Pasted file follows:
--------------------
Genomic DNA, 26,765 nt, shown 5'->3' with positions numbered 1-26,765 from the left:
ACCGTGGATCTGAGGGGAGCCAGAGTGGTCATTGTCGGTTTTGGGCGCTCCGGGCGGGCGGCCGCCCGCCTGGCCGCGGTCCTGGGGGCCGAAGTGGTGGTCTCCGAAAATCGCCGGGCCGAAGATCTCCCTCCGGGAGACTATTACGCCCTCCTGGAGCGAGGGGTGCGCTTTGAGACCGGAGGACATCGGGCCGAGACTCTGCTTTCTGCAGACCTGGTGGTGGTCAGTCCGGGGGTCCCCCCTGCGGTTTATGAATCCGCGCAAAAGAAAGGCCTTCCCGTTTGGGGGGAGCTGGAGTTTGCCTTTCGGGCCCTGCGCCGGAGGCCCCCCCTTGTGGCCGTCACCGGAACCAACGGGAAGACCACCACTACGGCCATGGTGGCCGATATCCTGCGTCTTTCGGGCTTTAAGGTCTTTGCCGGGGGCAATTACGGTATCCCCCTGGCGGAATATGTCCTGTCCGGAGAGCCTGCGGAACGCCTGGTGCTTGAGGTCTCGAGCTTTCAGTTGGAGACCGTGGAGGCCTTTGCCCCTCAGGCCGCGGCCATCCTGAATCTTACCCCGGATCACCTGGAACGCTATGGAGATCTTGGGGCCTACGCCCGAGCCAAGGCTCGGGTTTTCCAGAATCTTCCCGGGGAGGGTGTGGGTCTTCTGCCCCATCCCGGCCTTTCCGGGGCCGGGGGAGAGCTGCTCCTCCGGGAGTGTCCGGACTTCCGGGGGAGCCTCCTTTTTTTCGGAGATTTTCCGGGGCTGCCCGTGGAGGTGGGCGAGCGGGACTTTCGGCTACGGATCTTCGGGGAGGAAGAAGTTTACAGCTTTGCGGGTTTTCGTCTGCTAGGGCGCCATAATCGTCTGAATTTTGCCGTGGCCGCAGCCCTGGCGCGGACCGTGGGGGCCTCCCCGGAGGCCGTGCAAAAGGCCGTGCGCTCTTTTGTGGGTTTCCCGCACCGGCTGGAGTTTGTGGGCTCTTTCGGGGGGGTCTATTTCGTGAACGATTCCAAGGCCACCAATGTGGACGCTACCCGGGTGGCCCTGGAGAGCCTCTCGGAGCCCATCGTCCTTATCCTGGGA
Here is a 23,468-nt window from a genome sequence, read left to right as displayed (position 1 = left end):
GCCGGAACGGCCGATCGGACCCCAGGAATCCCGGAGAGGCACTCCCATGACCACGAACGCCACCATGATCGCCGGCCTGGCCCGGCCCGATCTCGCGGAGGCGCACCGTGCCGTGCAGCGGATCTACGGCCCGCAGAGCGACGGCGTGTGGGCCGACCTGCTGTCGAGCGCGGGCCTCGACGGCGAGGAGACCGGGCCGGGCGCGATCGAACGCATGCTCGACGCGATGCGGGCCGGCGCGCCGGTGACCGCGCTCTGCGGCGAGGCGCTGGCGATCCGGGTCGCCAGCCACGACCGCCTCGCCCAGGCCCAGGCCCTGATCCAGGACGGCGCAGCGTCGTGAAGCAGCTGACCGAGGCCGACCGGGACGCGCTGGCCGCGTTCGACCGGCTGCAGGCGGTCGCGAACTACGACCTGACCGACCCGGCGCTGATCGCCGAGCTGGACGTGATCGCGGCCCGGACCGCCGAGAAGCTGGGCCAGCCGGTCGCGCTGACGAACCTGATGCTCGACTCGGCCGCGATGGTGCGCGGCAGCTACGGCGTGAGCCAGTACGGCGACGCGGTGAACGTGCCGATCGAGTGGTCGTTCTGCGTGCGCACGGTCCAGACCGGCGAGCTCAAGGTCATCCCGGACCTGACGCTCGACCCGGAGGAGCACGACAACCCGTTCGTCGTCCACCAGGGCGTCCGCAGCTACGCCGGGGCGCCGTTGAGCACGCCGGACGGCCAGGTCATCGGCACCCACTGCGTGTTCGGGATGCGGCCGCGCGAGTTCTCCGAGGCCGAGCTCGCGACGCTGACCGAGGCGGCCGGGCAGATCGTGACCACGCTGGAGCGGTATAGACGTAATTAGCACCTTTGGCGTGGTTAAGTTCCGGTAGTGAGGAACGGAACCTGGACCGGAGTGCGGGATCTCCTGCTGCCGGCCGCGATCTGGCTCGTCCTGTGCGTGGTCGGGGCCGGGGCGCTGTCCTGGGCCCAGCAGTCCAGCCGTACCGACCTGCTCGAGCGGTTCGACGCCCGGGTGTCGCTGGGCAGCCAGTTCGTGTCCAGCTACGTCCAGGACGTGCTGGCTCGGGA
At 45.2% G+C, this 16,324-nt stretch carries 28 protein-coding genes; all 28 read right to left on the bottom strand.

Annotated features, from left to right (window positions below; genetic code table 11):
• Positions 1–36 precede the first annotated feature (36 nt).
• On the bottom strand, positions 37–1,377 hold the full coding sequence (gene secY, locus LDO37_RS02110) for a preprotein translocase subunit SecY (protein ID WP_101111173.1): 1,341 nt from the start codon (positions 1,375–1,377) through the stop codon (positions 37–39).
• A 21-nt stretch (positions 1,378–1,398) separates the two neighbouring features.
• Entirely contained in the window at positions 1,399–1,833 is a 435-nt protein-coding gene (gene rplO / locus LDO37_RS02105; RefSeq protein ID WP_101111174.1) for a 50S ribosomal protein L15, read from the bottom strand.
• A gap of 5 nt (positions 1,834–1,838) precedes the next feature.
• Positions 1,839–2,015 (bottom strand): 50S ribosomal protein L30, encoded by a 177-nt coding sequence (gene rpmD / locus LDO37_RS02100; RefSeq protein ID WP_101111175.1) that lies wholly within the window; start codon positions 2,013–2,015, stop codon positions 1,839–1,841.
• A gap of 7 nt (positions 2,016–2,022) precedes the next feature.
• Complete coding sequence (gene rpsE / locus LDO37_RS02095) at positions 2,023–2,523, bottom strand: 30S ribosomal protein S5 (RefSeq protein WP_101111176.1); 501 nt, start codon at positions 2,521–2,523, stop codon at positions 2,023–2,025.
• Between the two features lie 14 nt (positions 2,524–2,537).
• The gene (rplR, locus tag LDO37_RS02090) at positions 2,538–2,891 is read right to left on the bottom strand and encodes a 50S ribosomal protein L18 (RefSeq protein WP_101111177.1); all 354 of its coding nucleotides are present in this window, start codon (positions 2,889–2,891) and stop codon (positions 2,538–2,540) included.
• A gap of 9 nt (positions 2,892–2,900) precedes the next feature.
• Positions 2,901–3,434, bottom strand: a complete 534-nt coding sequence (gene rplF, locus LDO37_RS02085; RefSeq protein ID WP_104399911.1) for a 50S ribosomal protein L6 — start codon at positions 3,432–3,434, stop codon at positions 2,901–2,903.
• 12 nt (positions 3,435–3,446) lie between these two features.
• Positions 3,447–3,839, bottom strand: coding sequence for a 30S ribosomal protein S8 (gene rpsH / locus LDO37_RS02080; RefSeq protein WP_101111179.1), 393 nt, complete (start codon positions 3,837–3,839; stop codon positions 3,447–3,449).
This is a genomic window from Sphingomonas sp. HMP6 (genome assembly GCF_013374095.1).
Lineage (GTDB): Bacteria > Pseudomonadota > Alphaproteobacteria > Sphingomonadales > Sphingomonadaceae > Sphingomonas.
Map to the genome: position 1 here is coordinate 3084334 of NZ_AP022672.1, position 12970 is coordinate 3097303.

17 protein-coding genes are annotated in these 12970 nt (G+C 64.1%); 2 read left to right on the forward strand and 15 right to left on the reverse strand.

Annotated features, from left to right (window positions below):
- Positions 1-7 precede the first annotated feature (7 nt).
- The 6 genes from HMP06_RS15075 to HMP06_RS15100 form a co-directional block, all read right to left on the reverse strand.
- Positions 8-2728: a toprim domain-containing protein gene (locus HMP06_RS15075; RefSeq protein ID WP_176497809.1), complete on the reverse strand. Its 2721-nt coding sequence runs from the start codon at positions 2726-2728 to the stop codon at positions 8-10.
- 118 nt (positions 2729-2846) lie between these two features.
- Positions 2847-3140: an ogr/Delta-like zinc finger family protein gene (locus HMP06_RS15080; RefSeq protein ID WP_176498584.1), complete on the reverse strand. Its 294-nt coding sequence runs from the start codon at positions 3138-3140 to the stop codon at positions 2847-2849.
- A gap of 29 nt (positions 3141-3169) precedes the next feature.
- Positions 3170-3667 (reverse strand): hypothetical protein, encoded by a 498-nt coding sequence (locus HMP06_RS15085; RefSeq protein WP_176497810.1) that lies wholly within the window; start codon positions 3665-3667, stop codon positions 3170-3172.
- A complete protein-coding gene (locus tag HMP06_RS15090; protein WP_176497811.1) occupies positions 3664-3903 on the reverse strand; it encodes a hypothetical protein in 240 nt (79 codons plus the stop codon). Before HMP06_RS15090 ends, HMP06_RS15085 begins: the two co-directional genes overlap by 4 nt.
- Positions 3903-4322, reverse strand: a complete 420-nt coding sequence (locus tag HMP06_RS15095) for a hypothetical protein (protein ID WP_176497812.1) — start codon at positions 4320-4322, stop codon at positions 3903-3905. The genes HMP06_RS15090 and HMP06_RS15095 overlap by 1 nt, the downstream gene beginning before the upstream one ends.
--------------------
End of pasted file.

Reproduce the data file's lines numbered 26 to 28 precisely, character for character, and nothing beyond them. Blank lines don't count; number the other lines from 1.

- Positions 1-7 precede the first annotated feature (7 nt).
- The 6 genes from HMP06_RS15075 to HMP06_RS15100 form a co-directional block, all read right to left on the reverse strand.
- Positions 8-2728: a toprim domain-containing protein gene (locus HMP06_RS15075; RefSeq protein ID WP_176497809.1), complete on the reverse strand. Its 2721-nt coding sequence runs from the start codon at positions 2726-2728 to the stop codon at positions 8-10.